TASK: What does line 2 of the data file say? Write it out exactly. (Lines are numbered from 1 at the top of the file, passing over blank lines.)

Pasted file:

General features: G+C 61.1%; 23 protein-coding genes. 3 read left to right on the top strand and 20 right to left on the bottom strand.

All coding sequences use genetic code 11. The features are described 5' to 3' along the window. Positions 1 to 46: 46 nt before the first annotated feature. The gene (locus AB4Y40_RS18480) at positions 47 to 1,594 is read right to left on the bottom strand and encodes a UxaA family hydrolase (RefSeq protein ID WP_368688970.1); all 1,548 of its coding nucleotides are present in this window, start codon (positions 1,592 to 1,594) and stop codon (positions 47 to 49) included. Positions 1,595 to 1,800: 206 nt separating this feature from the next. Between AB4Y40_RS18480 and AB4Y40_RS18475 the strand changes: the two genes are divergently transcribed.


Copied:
All coding sequences use genetic code 11. The features are described 5' to 3' along the window. Positions 1 to 46: 46 nt before the first annotated feature. The gene (locus AB4Y40_RS18480) at positions 47 to 1,594 is read right to left on the bottom strand and encodes a UxaA family hydrolase (RefSeq protein ID WP_368688970.1); all 1,548 of its coding nucleotides are present in this window, start codon (positions 1,592 to 1,594) and stop codon (positions 47 to 49) included. Positions 1,595 to 1,800: 206 nt separating this feature from the next. Between AB4Y40_RS18480 and AB4Y40_RS18475 the strand changes: the two genes are divergently transcribed.